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Assessment down? Don’t get hopes up

Sunday, July 19, 2009
Chicago Tribune
by Bob Secter

Thanks to the recession and the housing crisis, homeowners across Cook County have begun receiving unusual notices in the mail from County Assessor James Houlihan:  Assessments are going down for the first time in recent memory.  That may seem like a glimmer of good news in a gloomy economic climate, but the Cook County property tax system is so convoluted that it might be easier to grasp quantum physics than project the impact of assessment changes.  Here’s a primer on what it might mean for you:


Q:        Yippee!  My assessment is dropping 5 percent.  Can I now afford that exotic South Seas vacation?

A:        Don’t pack your bags yet.  The assessment reductions will have no impact on the next two rounds of property tax bills to be mailed out this fall and early next year.  The revisions won’t be factored into tax bills until late 2010.


Q:        And then I can start to splurge?

A:        Hard to say, but probably not.  Assessments are but one of several factors that determine your tax bill.  The most important is called the levy, which is essentially the total of all the property tax revenue that a governmental body hopes to raise through the property tax in a given year.  Levies defy gravity.  The virtually never go down and usually go up. So even if your assessment drops, your tax bill could grow.


Q:        So why all the fuss about assessments?

A:        They still matter.  If the assessment on your house is bigger than your neighbor’s, then your bill will be bigger as well.  In a similar vein, if assessments on industrial and commercial property stay the same while those for residential property go down, then the overall property tax burden gets shifted slightly away toward business.  The emphasis here, however, is on the word, “slightly,” and it’s important to remember that when home values were going gangbusters the shift was in the opposite direction.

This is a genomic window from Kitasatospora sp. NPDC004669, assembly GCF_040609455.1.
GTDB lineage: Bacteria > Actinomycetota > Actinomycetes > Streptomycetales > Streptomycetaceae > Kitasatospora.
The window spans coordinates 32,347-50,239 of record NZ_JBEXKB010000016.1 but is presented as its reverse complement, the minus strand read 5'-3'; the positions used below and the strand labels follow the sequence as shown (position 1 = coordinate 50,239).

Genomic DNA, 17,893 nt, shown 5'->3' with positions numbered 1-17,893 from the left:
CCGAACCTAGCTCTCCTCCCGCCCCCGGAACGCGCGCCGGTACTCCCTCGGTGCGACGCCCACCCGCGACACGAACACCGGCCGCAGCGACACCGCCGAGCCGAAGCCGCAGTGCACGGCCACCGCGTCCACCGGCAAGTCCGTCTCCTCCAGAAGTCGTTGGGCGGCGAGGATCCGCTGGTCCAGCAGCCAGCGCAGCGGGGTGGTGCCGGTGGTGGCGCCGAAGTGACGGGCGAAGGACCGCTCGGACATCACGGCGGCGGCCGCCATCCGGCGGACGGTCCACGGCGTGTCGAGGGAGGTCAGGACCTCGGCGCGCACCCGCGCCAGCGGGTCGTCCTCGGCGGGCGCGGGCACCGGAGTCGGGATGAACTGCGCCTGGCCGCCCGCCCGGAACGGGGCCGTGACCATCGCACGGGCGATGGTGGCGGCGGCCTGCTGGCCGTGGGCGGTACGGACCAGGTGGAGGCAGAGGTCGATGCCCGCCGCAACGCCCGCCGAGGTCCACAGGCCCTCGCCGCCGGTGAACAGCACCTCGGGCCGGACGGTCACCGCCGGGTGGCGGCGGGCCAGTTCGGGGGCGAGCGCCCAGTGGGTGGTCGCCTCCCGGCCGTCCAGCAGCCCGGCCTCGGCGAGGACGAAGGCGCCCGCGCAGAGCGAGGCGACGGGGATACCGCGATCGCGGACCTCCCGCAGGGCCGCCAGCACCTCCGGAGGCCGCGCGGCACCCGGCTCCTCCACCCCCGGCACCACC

Q:        What about that state law that let Cook County cap soaring assessments a few years ago?

A:        Depending on how hot the real estate market once was in your neighborhood, it may have prevented your tax bill from soaring into the stratosphere.  Problem is, the caps were temporary and they are now being phased out.  So you could get an assessment cut this year and still be hit with a big assessment increase net year simply because the artificial caps are going away.  We told you this is complicated.


Q:        After all this, whom do I blame if my tax bill still goes up?

A:        It’s always easy to criticize politicians, but if you want to single out a class of culprits, blame your kids.  Seriously.  Property taxes pay for a range of public functions, from Cook county government to forest preserves, parks, libraries, village halls and much more.  By far, however, the biggest slice of your property tax bill goes to bankroll public schools.  In Chicago, 60 percent of property tax revenue is funneled to schools.  In the suburbs, the figure averages 68 percent.  As much as voters complain about high taxes, few are willing to cut funding for their local schools.


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